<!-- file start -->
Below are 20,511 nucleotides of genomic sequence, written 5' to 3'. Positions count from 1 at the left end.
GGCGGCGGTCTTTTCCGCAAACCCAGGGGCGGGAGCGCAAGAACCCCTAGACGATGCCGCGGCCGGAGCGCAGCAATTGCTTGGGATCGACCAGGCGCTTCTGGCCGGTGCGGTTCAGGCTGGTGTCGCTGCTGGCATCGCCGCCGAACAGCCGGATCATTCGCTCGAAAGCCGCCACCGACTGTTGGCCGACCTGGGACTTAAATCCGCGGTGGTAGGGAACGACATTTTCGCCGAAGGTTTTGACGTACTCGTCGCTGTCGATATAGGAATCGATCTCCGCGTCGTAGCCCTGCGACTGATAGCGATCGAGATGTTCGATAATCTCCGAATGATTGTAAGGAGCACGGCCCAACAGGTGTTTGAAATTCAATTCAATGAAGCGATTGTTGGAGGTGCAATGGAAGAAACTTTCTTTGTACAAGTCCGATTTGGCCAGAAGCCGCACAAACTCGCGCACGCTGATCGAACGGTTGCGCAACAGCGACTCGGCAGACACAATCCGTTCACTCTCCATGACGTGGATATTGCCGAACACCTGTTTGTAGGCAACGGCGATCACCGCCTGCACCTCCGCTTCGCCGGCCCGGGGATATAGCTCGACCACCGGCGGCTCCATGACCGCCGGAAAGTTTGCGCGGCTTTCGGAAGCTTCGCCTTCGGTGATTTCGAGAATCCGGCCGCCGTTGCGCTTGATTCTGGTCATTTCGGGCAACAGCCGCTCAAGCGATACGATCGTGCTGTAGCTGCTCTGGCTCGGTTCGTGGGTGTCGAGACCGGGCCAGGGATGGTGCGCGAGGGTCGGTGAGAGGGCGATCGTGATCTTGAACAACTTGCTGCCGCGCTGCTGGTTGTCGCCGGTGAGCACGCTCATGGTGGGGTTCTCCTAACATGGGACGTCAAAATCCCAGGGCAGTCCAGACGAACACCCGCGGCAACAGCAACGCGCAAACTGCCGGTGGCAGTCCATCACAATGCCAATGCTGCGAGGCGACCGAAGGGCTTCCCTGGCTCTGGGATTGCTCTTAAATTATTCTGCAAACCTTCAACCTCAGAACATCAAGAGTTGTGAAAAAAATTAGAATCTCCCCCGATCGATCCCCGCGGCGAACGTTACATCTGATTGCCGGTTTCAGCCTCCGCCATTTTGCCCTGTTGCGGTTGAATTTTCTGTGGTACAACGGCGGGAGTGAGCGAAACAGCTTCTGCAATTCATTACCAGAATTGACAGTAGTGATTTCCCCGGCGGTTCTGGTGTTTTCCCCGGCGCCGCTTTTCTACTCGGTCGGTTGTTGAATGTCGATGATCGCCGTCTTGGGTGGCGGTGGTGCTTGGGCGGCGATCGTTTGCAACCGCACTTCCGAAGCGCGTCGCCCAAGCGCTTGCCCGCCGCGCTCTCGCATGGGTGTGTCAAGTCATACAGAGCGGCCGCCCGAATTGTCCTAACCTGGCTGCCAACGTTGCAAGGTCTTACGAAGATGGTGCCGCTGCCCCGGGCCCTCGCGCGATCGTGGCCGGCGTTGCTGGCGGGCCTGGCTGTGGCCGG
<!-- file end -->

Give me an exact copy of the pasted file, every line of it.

Below are 20,511 nucleotides of genomic sequence, written 5' to 3'. Positions count from 1 at the left end.
GGCGGCGGTCTTTTCCGCAAACCCAGGGGCGGGAGCGCAAGAACCCCTAGACGATGCCGCGGCCGGAGCGCAGCAATTGCTTGGGATCGACCAGGCGCTTCTGGCCGGTGCGGTTCAGGCTGGTGTCGCTGCTGGCATCGCCGCCGAACAGCCGGATCATTCGCTCGAAAGCCGCCACCGACTGTTGGCCGACCTGGGACTTAAATCCGCGGTGGTAGGGAACGACATTTTCGCCGAAGGTTTTGACGTACTCGTCGCTGTCGATATAGGAATCGATCTCCGCGTCGTAGCCCTGCGACTGATAGCGATCGAGATGTTCGATAATCTCCGAATGATTGTAAGGAGCACGGCCCAACAGGTGTTTGAAATTCAATTCAATGAAGCGATTGTTGGAGGTGCAATGGAAGAAACTTTCTTTGTACAAGTCCGATTTGGCCAGAAGCCGCACAAACTCGCGCACGCTGATCGAACGGTTGCGCAACAGCGACTCGGCAGACACAATCCGTTCACTCTCCATGACGTGGATATTGCCGAACACCTGTTTGTAGGCAACGGCGATCACCGCCTGCACCTCCGCTTCGCCGGCCCGGGGATATAGCTCGACCACCGGCGGCTCCATGACCGCCGGAAAGTTTGCGCGGCTTTCGGAAGCTTCGCCTTCGGTGATTTCGAGAATCCGGCCGCCGTTGCGCTTGATTCTGGTCATTTCGGGCAACAGCCGCTCAAGCGATACGATCGTGCTGTAGCTGCTCTGGCTCGGTTCGTGGGTGTCGAGACCGGGCCAGGGATGGTGCGCGAGGGTCGGTGAGAGGGCGATCGTGATCTTGAACAACTTGCTGCCGCGCTGCTGGTTGTCGCCGGTGAGCACGCTCATGGTGGGGTTCTCCTAACATGGGACGTCAAAATCCCAGGGCAGTCCAGACGAACACCCGCGGCAACAGCAACGCGCAAACTGCCGGTGGCAGTCCATCACAATGCCAATGCTGCGAGGCGACCGAAGGGCTTCCCTGGCTCTGGGATTGCTCTTAAATTATTCTGCAAACCTTCAACCTCAGAACATCAAGAGTTGTGAAAAAAATTAGAATCTCCCCCGATCGATCCCCGCGGCGAACGTTACATCTGATTGCCGGTTTCAGCCTCCGCCATTTTGCCCTGTTGCGGTTGAATTTTCTGTGGTACAACGGCGGGAGTGAGCGAAACAGCTTCTGCAATTCATTACCAGAATTGACAGTAGTGATTTCCCCGGCGGTTCTGGTGTTTTCCCCGGCGCCGCTTTTCTACTCGGTCGGTTGTTGAATGTCGATGATCGCCGTCTTGGGTGGCGGTGGTGCTTGGGCGGCGATCGTTTGCAACCGCACTTCCGAAGCGCGTCGCCCAAGCGCTTGCCCGCCGCGCTCTCGCATGGGTGTGTCAAGTCATACAGAGCGGCCGCCCGAATTGTCCTAACCTGGCTGCCAACGTTGCAAGGTCTTACGAAGATGGTGCCGCTGCCCCGGGCCCTCGCGCGATCGTGGCCGGCGTTGCTGGCGGGCCTGGCTGTGGCCGG